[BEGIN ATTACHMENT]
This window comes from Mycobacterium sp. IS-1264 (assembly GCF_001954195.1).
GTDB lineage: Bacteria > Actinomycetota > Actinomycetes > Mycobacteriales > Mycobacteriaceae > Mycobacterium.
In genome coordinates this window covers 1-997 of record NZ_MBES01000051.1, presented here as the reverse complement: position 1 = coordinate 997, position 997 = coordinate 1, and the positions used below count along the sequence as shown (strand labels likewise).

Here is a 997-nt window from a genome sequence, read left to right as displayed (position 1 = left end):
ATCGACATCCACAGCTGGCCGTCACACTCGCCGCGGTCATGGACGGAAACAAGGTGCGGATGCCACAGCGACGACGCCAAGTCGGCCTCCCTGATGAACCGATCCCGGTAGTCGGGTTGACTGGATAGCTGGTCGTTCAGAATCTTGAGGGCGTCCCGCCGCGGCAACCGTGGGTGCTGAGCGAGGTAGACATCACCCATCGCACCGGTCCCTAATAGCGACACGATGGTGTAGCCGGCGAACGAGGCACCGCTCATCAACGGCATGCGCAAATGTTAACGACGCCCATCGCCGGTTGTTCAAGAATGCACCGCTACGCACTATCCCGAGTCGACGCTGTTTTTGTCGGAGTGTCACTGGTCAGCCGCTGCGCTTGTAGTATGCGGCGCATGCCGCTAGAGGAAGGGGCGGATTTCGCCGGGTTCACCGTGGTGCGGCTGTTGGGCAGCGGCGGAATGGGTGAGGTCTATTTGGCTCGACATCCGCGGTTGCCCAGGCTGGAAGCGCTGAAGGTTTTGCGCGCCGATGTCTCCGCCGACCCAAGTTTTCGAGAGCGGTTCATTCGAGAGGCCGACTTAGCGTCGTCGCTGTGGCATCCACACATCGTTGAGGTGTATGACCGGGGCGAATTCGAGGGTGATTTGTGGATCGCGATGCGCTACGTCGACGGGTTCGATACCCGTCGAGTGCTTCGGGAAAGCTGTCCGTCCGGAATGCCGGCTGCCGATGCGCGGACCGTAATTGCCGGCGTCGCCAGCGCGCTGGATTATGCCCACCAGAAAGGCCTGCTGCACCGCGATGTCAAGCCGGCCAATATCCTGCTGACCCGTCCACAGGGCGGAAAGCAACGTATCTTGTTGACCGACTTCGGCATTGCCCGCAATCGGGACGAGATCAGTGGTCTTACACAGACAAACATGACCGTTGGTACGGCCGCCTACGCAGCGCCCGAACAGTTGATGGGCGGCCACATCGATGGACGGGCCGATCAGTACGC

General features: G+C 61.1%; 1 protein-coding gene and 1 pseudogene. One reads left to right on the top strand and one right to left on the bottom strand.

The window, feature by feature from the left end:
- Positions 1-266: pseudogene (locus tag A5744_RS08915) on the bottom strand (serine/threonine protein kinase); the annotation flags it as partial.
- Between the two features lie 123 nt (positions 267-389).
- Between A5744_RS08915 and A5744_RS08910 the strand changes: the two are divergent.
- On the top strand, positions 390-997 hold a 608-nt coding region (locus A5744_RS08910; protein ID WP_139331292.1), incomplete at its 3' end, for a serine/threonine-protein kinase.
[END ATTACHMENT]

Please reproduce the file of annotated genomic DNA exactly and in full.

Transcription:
This window comes from Mycobacterium sp. IS-1264 (assembly GCF_001954195.1).
GTDB lineage: Bacteria > Actinomycetota > Actinomycetes > Mycobacteriales > Mycobacteriaceae > Mycobacterium.
In genome coordinates this window covers 1-997 of record NZ_MBES01000051.1, presented here as the reverse complement: position 1 = coordinate 997, position 997 = coordinate 1, and the positions used below count along the sequence as shown (strand labels likewise).

Here is a 997-nt window from a genome sequence, read left to right as displayed (position 1 = left end):
ATCGACATCCACAGCTGGCCGTCACACTCGCCGCGGTCATGGACGGAAACAAGGTGCGGATGCCACAGCGACGACGCCAAGTCGGCCTCCCTGATGAACCGATCCCGGTAGTCGGGTTGACTGGATAGCTGGTCGTTCAGAATCTTGAGGGCGTCCCGCCGCGGCAACCGTGGGTGCTGAGCGAGGTAGACATCACCCATCGCACCGGTCCCTAATAGCGACACGATGGTGTAGCCGGCGAACGAGGCACCGCTCATCAACGGCATGCGCAAATGTTAACGACGCCCATCGCCGGTTGTTCAAGAATGCACCGCTACGCACTATCCCGAGTCGACGCTGTTTTTGTCGGAGTGTCACTGGTCAGCCGCTGCGCTTGTAGTATGCGGCGCATGCCGCTAGAGGAAGGGGCGGATTTCGCCGGGTTCACCGTGGTGCGGCTGTTGGGCAGCGGCGGAATGGGTGAGGTCTATTTGGCTCGACATCCGCGGTTGCCCAGGCTGGAAGCGCTGAAGGTTTTGCGCGCCGATGTCTCCGCCGACCCAAGTTTTCGAGAGCGGTTCATTCGAGAGGCCGACTTAGCGTCGTCGCTGTGGCATCCACACATCGTTGAGGTGTATGACCGGGGCGAATTCGAGGGTGATTTGTGGATCGCGATGCGCTACGTCGACGGGTTCGATACCCGTCGAGTGCTTCGGGAAAGCTGTCCGTCCGGAATGCCGGCTGCCGATGCGCGGACCGTAATTGCCGGCGTCGCCAGCGCGCTGGATTATGCCCACCAGAAAGGCCTGCTGCACCGCGATGTCAAGCCGGCCAATATCCTGCTGACCCGTCCACAGGGCGGAAAGCAACGTATCTTGTTGACCGACTTCGGCATTGCCCGCAATCGGGACGAGATCAGTGGTCTTACACAGACAAACATGACCGTTGGTACGGCCGCCTACGCAGCGCCCGAACAGTTGATGGGCGGCCACATCGATGGACGGGCCGATCAGTACGC

General features: G+C 61.1%; 1 protein-coding gene and 1 pseudogene. One reads left to right on the top strand and one right to left on the bottom strand.

The window, feature by feature from the left end:
- Positions 1-266: pseudogene (locus tag A5744_RS08915) on the bottom strand (serine/threonine protein kinase); the annotation flags it as partial.
- Between the two features lie 123 nt (positions 267-389).
- Between A5744_RS08915 and A5744_RS08910 the strand changes: the two are divergent.
- On the top strand, positions 390-997 hold a 608-nt coding region (locus A5744_RS08910; protein ID WP_139331292.1), incomplete at its 3' end, for a serine/threonine-protein kinase.